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Tod Dockstader, "Aerial #2"

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The second part in Dockstader's series of albums based around recordings of radio waves packs a powerful punch. The atmospheric and cold timbres of the first volume have dissipated and have been replaced with a collection of hot, energetic pieces. The previous album was a subdued and relaxing work but with Aerial #2, Dockstader goes straight for the face.


Sub Rosa
 
Dockstader has selected far more active pieces for Aerial #2 than he did for Aerial #1, the pieces here range from rhythmic and pulsing currents of sound to disorientating storms of tones. The music is very evocative: many of the tracks stimulated very detailed daydreams and imaginings in me. "Wail" elicits the feeling of freefalling down a deep, dark chasm where everything is a charcoal grey; I could hear the updrafts of warm air and noises of passing by the ledges at great speed. "Orgal" and "Babbel" were the sound of hitting the bottom of that chasm, belly flopping full force into magma and bathing in the molten rock. It is incredible that each track throbs with so much life; there is no piece that sounds contrived or strained. Every piece flows smoothly and naturally into the next.

Of course I'd be worried if there was even one below par track, Dockstader made nearly 600 mixes over the course of this project, whittling them down to the best 59 for release as this series. The middle of the album calms down but it never rests easy. "Spindrift" is a looming piece that sounds the sky will crack at any moment. The mood continues and the feeling of impending doom escalates in the following track "Surfer." As the album draws to a close, the power starts to build again. Perhaps this is an indication of what is in store in the final part of the trilogy.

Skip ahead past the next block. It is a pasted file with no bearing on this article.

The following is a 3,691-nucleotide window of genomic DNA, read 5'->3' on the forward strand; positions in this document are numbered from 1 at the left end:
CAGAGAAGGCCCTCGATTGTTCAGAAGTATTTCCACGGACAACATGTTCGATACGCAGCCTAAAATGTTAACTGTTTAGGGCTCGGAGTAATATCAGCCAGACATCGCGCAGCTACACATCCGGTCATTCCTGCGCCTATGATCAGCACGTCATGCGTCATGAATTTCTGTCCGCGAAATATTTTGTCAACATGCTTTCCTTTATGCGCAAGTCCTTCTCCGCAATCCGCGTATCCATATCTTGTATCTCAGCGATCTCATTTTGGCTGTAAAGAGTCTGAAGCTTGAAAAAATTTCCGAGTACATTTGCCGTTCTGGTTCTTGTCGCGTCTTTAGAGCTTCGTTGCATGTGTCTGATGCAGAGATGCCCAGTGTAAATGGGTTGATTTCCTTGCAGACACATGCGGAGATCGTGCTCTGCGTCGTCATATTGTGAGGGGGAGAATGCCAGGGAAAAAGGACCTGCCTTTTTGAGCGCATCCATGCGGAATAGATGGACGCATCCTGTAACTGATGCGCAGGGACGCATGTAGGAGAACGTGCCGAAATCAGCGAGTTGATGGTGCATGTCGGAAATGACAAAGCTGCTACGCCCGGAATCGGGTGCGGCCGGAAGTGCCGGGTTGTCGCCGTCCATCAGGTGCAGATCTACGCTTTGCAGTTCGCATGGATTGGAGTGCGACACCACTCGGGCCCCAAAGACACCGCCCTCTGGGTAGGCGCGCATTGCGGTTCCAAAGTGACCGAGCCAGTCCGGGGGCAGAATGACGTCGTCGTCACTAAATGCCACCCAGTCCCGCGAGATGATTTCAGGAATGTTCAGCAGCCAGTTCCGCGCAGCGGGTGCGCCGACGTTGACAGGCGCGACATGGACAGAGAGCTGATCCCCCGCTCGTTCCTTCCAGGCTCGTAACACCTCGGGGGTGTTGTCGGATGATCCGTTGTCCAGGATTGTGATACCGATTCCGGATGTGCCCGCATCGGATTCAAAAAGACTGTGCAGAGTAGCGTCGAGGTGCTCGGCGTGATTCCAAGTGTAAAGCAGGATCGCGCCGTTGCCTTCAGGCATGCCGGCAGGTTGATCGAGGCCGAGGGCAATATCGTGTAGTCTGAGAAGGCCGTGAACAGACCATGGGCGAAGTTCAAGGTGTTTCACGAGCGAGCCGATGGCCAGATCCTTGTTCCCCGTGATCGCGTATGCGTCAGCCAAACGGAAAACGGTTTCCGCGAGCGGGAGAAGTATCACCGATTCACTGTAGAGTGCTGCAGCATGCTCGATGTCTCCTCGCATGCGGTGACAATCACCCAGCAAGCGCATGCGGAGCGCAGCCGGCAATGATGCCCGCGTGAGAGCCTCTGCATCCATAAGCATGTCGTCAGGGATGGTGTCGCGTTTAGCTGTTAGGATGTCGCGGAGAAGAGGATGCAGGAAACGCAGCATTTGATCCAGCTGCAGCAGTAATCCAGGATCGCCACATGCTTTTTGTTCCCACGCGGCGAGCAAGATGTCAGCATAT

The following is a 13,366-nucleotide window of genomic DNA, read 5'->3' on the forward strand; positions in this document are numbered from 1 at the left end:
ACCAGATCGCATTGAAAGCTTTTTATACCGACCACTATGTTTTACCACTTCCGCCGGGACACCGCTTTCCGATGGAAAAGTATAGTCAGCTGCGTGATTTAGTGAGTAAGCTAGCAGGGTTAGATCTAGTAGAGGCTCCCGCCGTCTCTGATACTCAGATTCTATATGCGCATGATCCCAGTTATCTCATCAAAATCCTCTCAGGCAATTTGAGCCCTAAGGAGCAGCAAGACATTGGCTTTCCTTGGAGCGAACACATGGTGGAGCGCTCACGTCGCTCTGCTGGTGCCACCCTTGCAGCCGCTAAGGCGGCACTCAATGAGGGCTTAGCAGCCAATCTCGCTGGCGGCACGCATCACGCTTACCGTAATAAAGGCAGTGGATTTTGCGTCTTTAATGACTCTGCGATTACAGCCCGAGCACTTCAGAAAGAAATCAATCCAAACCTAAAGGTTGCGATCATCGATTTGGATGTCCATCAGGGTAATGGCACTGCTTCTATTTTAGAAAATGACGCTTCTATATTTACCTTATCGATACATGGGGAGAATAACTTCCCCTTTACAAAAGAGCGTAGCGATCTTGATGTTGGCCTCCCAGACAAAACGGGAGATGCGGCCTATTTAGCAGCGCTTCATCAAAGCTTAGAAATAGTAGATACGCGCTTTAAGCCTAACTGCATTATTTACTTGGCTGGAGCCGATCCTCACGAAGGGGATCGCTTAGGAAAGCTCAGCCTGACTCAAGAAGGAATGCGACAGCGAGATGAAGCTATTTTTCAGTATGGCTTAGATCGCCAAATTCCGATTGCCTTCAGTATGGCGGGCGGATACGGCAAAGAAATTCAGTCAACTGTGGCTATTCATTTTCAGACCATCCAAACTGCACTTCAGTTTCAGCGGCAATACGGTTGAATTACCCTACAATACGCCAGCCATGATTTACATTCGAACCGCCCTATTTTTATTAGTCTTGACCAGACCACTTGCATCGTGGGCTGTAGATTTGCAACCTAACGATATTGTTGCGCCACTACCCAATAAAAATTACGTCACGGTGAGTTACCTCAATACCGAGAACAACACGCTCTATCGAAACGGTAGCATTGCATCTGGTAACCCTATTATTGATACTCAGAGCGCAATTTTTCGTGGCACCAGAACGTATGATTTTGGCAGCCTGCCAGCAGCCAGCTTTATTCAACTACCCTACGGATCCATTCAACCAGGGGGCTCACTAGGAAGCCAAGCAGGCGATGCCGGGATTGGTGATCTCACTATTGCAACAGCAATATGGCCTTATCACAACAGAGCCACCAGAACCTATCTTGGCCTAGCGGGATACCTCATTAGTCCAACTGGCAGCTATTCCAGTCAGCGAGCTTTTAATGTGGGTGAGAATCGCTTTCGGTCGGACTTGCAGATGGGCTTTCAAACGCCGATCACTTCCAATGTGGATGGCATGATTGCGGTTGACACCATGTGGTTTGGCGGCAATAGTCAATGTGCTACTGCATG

By limiting himself to a somewhat limited area of tones (radio waves), Dockstader has proven again to be the master of manipulating normally ignored or intangible sound into flowing, lucid and beautiful landscapes. He has crafted each piece to a fine layer of detail without pushing the music at all into difficult like many musique concrète composers can’t help doing. Aerial #2 is intellectually stimulating but Dockstader doesn’t let that force him to sacrifice accessibility and abstraction from enjoyable music. A lot of music I like can be classified as that which I find enjoyable to listen to and that which I find interesting from a more beard stroking perspective. Aerial #2 joins that special club found at the intersection of these two classifications. It is an absolutely fascinating and infinitely pleasing album.

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Last Updated on Sunday, 15 January 2006 23:45  


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